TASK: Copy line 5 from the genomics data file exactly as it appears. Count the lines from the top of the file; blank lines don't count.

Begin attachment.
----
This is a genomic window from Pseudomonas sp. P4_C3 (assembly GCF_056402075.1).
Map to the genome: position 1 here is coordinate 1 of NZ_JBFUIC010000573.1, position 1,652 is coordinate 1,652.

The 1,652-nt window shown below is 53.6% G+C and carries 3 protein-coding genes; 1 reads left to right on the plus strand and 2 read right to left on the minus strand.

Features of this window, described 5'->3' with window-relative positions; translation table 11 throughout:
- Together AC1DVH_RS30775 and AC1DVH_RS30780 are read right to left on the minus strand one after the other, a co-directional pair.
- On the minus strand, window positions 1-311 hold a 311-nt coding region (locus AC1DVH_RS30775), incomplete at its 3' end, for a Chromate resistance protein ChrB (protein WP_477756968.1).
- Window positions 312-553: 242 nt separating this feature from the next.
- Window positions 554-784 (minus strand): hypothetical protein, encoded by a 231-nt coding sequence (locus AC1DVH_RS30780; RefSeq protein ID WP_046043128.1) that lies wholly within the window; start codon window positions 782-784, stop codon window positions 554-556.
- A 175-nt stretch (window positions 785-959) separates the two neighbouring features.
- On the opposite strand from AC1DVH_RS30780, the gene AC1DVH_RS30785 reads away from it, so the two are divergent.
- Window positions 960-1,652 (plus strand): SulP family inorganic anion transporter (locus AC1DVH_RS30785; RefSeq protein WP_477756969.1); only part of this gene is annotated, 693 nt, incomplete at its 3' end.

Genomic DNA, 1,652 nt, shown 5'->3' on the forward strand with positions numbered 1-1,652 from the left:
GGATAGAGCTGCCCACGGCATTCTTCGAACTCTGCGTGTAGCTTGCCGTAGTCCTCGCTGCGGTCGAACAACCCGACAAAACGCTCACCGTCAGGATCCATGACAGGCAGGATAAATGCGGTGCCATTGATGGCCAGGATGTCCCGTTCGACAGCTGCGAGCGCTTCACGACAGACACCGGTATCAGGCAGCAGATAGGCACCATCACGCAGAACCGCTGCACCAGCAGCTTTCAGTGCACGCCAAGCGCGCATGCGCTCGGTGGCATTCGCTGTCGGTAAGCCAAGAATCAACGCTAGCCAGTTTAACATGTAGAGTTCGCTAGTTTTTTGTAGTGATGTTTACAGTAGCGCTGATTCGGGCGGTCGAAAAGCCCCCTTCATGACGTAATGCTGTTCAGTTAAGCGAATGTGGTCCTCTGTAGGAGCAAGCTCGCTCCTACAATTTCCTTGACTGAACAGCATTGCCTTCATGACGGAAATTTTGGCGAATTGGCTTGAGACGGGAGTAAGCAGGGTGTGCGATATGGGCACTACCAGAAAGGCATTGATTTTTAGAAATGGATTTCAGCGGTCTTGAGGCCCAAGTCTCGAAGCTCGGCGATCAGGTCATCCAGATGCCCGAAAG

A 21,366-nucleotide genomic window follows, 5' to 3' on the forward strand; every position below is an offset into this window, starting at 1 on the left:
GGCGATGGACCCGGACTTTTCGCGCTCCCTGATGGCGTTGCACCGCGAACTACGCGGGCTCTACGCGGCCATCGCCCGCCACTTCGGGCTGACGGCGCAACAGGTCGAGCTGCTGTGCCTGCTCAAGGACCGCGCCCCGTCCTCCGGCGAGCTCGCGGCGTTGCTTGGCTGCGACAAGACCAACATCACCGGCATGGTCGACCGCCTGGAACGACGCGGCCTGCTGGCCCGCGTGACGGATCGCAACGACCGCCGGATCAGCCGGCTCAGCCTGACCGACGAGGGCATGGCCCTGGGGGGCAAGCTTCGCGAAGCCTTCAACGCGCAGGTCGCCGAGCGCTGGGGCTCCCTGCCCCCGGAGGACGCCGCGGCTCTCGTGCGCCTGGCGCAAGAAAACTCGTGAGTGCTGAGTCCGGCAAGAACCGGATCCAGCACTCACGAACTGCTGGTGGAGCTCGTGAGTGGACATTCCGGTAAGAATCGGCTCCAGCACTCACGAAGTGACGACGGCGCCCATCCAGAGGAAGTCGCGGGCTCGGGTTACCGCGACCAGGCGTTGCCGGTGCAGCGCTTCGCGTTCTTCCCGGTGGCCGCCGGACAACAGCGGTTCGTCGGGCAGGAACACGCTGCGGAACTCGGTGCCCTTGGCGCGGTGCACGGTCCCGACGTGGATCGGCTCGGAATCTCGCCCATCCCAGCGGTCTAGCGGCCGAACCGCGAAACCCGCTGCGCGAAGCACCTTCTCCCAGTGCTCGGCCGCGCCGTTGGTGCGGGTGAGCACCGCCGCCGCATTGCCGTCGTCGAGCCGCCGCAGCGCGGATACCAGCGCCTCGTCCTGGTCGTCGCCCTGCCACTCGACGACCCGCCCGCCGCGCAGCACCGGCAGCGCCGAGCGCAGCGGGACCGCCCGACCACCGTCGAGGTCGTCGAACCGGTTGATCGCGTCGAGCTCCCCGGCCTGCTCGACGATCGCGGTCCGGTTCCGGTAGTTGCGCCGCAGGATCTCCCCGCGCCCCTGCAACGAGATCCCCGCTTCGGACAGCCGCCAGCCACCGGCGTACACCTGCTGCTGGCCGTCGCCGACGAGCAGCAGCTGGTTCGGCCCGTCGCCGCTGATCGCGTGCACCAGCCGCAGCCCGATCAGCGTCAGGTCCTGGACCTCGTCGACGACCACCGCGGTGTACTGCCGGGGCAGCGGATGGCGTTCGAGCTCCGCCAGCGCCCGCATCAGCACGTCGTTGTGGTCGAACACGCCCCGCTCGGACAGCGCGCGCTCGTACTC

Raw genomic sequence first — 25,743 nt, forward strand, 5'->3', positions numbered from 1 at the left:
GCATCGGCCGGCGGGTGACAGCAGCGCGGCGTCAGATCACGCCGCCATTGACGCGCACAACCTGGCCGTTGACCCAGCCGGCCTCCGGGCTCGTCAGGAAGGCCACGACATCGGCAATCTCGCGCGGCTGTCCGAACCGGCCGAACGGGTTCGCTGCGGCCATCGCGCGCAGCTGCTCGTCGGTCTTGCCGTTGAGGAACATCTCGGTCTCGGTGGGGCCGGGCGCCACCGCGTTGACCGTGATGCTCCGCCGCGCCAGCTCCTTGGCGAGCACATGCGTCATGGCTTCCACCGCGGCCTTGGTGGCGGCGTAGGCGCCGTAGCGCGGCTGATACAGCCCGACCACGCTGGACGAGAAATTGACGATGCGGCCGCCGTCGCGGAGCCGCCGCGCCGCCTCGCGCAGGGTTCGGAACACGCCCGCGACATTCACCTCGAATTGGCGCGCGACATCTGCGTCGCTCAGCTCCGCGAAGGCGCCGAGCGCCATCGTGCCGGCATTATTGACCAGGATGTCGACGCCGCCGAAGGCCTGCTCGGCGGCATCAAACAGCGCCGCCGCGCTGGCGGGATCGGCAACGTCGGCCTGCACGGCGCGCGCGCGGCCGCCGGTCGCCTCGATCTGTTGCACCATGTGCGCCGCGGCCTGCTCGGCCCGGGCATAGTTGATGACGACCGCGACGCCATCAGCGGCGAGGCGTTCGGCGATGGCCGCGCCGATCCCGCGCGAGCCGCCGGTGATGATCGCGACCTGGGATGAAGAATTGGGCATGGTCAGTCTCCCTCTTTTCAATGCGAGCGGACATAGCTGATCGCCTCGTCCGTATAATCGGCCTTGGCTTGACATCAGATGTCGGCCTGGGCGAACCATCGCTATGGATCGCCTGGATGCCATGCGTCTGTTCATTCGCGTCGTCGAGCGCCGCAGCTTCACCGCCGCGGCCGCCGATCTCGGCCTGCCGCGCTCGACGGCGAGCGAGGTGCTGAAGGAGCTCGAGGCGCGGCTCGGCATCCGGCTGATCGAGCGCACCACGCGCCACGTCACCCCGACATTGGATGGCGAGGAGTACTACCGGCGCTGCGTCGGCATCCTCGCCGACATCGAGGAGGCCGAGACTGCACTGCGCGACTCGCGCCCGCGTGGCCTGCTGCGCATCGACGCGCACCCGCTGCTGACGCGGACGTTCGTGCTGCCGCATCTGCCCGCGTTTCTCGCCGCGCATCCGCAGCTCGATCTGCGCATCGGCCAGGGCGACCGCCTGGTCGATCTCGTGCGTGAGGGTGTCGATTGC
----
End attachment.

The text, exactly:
- Together AC1DVH_RS30775 and AC1DVH_RS30780 are read right to left on the minus strand one after the other, a co-directional pair.